NOTES FROM YOUR GARDENERS
Take a behind the scenes look inside Pittsburgh's parks from the view of our Horticulture and Forestry team!
"So you do a lot of planting?"
This is a question I receive often when people realize I'm a professional park gardener.
Fun fact – we spend most of our time pulling weeds!
Yes, we plant trees, bulbs, and annual flowers, but this is a small fraction of what we spend our time doing within Pittsburgh's parks. The types of vegetation we plant in the parks have very specific windows in which they can be planted.
Planting trees takes approximately five days in the spring and five days in the fall. We also spend approximately two days in the fall planting bulbs and spend four-to-six days in May planting annuals. However, we spend days - actually, weeks - pullings weeds!
The flower beds in the parks are planted with perennial plants that bloom year after year, so they don’t require planting, but they do require regular weeding. We even pull weeds during the winter months.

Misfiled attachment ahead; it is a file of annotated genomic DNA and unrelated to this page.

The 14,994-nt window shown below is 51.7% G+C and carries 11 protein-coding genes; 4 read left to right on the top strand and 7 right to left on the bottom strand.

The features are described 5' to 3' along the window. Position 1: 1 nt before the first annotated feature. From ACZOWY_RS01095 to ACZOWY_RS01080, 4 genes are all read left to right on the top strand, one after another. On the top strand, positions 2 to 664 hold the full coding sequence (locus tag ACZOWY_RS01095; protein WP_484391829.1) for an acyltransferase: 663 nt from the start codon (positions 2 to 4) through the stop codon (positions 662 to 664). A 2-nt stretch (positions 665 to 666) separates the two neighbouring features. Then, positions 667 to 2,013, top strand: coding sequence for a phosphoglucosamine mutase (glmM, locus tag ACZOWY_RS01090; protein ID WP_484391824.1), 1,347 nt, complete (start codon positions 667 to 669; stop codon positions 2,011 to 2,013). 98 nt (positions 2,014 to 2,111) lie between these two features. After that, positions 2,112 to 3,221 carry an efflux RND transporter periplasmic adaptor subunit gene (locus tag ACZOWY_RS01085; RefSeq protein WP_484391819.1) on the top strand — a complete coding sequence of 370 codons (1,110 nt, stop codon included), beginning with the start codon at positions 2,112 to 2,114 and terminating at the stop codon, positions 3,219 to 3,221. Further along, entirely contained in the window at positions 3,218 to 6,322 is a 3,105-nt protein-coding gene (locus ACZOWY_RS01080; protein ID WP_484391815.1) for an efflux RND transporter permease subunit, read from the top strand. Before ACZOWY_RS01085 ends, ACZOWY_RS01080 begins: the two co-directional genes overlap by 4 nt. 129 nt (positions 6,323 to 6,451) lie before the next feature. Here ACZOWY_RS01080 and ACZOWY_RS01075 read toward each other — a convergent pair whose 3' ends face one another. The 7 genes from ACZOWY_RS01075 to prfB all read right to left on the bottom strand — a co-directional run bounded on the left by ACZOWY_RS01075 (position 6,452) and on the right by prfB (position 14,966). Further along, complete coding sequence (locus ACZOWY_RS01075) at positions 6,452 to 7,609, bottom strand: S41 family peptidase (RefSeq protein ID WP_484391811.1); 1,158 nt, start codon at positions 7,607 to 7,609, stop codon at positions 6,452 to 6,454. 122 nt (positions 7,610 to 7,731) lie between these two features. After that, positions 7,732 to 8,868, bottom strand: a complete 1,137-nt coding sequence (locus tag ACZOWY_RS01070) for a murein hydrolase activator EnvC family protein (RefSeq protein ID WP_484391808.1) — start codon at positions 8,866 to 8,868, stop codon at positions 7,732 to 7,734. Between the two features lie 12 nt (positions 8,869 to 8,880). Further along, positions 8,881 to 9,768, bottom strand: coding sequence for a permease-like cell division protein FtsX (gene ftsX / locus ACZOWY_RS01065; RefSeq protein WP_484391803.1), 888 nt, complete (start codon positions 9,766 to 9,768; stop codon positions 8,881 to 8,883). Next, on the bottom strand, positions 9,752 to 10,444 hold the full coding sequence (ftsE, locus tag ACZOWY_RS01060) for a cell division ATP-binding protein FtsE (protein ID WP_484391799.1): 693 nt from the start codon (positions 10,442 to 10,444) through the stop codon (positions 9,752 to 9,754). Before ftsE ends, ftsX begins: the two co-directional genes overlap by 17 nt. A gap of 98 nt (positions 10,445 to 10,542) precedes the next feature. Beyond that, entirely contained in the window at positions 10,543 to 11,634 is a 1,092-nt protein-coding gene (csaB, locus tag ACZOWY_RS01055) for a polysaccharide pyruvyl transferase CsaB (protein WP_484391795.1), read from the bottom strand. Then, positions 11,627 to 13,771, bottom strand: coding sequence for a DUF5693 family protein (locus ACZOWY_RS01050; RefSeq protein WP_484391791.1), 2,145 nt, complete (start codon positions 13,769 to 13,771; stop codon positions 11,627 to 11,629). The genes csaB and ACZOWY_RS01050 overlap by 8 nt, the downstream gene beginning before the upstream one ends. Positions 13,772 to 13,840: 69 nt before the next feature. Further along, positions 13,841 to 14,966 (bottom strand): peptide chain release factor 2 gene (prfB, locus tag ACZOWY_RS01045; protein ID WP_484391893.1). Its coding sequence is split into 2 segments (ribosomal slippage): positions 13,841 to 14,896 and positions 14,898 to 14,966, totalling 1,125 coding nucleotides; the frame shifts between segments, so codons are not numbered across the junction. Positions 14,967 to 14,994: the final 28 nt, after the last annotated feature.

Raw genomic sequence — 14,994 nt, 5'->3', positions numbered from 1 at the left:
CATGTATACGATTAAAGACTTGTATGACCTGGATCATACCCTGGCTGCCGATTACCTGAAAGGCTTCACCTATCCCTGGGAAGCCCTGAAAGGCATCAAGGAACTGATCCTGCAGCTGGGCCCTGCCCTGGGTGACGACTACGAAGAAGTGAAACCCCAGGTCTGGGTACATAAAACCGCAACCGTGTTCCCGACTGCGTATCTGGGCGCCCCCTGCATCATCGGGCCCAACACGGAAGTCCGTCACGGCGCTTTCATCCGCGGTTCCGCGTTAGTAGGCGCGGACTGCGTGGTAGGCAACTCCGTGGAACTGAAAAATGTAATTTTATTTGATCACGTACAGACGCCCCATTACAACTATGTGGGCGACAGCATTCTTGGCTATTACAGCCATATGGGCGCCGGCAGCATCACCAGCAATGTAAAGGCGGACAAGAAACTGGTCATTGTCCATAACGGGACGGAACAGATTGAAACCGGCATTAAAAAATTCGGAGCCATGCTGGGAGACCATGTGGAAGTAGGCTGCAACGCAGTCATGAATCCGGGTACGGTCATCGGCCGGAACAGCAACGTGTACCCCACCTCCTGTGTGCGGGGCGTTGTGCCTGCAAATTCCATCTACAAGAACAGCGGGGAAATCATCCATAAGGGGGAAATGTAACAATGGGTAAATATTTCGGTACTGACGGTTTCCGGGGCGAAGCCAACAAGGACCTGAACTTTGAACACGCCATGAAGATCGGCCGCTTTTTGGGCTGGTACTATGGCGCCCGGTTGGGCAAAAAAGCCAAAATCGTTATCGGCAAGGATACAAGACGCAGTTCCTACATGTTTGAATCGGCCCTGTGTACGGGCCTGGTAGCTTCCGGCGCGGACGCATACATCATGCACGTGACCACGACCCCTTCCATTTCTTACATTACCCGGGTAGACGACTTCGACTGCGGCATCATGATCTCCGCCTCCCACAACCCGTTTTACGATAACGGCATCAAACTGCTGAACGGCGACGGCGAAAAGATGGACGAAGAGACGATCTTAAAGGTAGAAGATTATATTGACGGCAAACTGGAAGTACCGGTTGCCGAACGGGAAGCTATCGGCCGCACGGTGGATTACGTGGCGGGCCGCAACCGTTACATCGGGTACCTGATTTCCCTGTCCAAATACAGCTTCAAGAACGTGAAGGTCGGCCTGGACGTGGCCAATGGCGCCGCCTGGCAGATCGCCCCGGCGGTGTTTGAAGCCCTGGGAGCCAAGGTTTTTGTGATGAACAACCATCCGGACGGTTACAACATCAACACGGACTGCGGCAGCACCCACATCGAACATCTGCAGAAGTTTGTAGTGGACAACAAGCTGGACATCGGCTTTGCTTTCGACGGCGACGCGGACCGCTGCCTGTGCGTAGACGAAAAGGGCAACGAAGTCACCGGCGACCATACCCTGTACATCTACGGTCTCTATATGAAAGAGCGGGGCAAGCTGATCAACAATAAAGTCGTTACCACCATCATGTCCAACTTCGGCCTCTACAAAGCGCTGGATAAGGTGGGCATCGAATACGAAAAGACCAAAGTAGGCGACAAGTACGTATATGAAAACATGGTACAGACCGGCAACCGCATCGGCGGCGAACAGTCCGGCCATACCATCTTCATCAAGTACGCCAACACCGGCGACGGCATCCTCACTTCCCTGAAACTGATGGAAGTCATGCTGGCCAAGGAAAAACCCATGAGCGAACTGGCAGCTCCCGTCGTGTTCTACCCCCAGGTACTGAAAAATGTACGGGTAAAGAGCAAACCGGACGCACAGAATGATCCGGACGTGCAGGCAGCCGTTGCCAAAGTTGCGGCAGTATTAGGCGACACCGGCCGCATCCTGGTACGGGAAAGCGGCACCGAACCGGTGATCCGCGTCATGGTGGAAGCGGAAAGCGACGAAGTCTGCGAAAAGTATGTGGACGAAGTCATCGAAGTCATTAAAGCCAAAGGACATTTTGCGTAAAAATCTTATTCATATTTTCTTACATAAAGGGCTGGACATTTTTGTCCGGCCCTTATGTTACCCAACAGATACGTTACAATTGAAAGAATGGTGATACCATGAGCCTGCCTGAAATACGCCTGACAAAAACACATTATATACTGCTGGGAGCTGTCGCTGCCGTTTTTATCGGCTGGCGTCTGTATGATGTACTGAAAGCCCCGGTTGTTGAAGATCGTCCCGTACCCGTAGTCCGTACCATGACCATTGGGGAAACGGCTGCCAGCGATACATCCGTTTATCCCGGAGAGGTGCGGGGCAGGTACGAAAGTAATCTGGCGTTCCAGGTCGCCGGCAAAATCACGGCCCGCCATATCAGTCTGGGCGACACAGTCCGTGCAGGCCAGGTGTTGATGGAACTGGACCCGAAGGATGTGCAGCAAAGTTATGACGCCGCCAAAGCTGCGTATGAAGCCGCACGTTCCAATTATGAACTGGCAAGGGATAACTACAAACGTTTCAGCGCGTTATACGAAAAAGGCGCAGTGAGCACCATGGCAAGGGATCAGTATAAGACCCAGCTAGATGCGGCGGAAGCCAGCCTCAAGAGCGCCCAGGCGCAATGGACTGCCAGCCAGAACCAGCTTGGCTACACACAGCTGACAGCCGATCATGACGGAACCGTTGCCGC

In the park woodlands, pulling vines from trees and removing woody invasive shrubs is a form of weeding and this is how we spend our winter months in the parks. We don’t use herbicides to control weeds, so it’s up to our team of park gardeners and volunteers to remove them.
While we enjoy gardens for their beautiful blooms, attractive foliage, and fragrant blossoms, a variety of other animals enjoy these spaces too! When out working in the parks it’s not uncommon for us to come across wildlife that have made their home in the lush greenery of the gardens.
The variety of perennial plants that grow in the gardens provide a myriad of species with both food and shelter during the summer months. We see many different pollinators attracted to the nectar and pollen of blooming flowers, caterpillars munching away on leaves, and even birds that like to feed on seeds of the flower that have finished blooming.
If you worry that attracting insects might be a problem – have no fear! A lush garden also attracts predators of these insects, things like praying mantis, lady bugs, friendly spiders, birds, and small mammals which all help to keep the garden ecosystem in balance.
The dense foliage of perennial plants also provides great habitat where different critters can hide from predators, take refuge from the hot summer sun, and even raise their babies!
It was a delightful surprise last summer when I came across this bird’s nest in a peony in the Highland Park Entry Garden! I was careful not to disturb the nest once I knew it was there, but I was able to check on it periodically to see that the eggs hatched and within a few short weeks the baby sparrows had all successfully fledged from the nest. Maybe they’ll come back to start families of their own this year!